Dentistry: a neglected part of Australian healthcare?
Emergency department doctors face all manner of patients with a wide spectrum of medical, mental and dental problems. They deal with the results of road traffic accidents, drug and alcohol abuse, acute medical conditions and increasingly they get faced with a large number of dental patients suffering from infections and dental pain. Sadly many of these patients are children. Why is this an increasingly common situation in hospital emergency departments?
Devastating news on children’s healthcare…
The Australian National Oral Health Survey results released by the University of Adelaide show that dental decay affects a significant proportion of Australian children. Over 40% of children between the ages of 5 years and 10 years have decay in their primary (baby) teeth and one quarter of children in that age group have not received dental care for their decay. Sadly this sets a trend for those children who continue to experience decay in their adult teeth.
More than 30% of children between the age of 9 years and 14 years already have dental decay of their adult teeth. The data of over 24,000 children show that those living in the Northern Territory and Queensland have the worst dental health in Australia.
The problems of reaching Australian patients…
There are many reasons why patients suffer extensive dental disease.
One problem many Australians face living in rural and remote locations, is the frequent inaccessibility of preventive dental education and dental care. Many people live in remote areas with vast distances between them and dentists, oral health therapists and dental hygienists. This means they are unlikely to receive preventive dental advice or be able to access routine dental examinations and dental care locally. Instead they are forced to travel vast distances. This means they tend to travel for dental care only when they have a problem and often it is too late to save teeth.
The inequality of dental care between the cities and rural locations is also magnified because the vast majority of the dental health workforce is concentrated in the Metropolitan areas of our country. Why is this the case? Sadly there isn’t adequate availability of State dental care due to inadequate investment in government sponsored dental health programmes to cover the Australian population living outside the cities in such a large country.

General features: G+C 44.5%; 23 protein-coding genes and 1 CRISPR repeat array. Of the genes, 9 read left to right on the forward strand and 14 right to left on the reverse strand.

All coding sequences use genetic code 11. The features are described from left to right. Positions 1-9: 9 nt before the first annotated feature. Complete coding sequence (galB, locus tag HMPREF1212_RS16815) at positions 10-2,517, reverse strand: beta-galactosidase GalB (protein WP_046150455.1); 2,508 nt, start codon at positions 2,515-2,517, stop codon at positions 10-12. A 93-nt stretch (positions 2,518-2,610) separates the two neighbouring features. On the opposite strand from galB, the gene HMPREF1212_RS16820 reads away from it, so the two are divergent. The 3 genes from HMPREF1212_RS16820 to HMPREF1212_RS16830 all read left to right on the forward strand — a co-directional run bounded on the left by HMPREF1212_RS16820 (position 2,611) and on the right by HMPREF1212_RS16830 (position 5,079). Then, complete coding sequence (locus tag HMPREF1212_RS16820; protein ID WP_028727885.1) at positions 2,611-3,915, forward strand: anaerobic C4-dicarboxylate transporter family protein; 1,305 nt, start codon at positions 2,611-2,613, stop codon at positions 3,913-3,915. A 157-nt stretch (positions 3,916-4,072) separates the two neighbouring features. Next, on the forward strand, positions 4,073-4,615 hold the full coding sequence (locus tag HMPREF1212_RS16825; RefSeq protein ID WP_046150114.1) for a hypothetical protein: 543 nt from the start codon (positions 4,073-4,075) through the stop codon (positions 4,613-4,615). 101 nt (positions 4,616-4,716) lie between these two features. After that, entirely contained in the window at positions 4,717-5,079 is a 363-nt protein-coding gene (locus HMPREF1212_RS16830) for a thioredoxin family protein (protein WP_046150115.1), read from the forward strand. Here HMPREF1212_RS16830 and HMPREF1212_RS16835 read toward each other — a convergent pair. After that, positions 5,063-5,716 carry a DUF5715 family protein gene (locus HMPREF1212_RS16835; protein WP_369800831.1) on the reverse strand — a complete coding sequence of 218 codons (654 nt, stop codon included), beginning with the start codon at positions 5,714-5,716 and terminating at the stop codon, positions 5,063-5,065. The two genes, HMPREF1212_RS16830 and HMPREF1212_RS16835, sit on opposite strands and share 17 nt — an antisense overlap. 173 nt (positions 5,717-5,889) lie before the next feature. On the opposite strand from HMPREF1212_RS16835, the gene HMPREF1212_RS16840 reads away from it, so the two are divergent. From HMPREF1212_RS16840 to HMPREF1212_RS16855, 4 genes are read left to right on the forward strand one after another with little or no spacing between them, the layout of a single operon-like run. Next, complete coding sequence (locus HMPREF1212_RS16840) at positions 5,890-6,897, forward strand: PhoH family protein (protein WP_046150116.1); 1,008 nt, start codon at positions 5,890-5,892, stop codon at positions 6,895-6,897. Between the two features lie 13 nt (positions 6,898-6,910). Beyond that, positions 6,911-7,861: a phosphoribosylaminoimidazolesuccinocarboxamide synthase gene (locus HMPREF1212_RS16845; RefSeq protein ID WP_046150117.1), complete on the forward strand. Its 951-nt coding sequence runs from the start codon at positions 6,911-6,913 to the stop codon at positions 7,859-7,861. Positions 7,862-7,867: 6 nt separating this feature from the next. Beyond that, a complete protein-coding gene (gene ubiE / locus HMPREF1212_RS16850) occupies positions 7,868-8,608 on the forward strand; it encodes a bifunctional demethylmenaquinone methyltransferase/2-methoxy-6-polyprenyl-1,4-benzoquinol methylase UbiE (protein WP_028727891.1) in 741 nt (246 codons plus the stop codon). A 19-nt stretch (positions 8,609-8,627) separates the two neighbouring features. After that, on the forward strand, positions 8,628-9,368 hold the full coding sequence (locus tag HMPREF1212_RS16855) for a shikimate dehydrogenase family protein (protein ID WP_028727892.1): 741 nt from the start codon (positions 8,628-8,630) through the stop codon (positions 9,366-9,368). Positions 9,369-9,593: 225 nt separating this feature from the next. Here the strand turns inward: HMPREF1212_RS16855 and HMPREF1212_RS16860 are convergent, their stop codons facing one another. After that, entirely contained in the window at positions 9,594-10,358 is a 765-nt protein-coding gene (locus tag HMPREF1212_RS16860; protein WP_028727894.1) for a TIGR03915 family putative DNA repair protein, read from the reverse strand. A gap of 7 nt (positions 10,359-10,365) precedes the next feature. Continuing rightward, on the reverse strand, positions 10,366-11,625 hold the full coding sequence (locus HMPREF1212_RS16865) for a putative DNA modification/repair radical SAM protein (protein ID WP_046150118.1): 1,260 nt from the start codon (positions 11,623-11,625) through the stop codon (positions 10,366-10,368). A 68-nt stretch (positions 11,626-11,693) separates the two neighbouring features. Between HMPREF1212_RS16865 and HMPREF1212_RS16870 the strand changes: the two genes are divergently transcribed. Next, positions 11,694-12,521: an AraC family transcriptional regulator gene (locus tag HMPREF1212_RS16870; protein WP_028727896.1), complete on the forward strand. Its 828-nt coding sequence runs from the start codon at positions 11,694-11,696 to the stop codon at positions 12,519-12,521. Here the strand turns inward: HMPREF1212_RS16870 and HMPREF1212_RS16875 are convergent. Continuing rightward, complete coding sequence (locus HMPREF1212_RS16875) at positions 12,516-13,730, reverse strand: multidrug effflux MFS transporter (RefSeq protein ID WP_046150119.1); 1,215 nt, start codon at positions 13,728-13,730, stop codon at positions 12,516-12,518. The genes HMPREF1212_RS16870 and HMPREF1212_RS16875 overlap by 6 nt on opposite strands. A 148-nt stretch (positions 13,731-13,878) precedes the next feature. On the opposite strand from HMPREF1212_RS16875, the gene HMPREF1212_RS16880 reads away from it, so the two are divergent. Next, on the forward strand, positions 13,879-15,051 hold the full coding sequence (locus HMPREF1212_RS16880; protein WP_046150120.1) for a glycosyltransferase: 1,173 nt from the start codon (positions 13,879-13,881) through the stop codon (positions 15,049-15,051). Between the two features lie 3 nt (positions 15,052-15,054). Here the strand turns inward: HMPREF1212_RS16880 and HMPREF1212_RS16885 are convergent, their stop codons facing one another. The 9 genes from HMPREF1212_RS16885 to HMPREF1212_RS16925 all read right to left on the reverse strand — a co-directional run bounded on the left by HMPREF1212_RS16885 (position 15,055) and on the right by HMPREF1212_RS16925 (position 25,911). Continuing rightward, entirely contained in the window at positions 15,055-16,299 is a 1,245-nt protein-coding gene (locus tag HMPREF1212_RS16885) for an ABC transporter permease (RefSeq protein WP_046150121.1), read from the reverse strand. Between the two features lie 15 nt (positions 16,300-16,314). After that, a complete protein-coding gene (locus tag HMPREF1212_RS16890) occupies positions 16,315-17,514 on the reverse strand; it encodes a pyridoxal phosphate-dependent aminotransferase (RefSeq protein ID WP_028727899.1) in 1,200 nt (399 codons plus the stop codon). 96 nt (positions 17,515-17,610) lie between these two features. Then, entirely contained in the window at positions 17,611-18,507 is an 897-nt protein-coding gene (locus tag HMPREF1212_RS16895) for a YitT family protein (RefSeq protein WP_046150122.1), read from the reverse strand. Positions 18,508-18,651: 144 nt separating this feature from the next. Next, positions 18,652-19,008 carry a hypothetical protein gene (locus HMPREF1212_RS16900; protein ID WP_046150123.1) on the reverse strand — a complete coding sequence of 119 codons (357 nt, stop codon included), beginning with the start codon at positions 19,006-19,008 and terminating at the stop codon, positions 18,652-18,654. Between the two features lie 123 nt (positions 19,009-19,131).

Another very important factor that presents a hurdle for children to access dental care is the poor uptake of the Commonwealth Child Dental Benefits Schedule (CDBS) administered through Medicare. This system has been set up to ensure that children in families who have low income can access dental care with the financial assistance of the Federal government. It allows families to receive up to $1000 over two calendar years to help with the costs of dental treatment. Sadly there is only around 37% uptake and in many cases this is because parents remain unaware that they are entitled to access this financial assistance. It is important that the government mount a public awareness campaign to raise the awareness of this group of parents.
The CDBS system caters for treatment in the dental practice setting and not under general anaesthetic in a day surgery or hospital setting. However, the Australian Dental Association is lobbying the government to change this and allow for dental treatment under general anaesthetic as many young children cannot be treated in a general dental practice due to their anxiety and their inability to co-operate, particularly very young children.
The State dental healthcare resources are stretched and they cover vast areas. Most dentistry in Australia is provided privately either under the extra’s cover of the private health insurers (PHIs) or entirely funded by the patient for those who are uninsured. The PHI’s charge increasing premiums and at the same time the rebates increase by smaller margins so that patients now pay a greater proportion of their dental invoices than they did in the past. This too acts as a disincentive for patients to obtain regular dental examinations, cleans and dental care and many choose to drop out of PHI cover.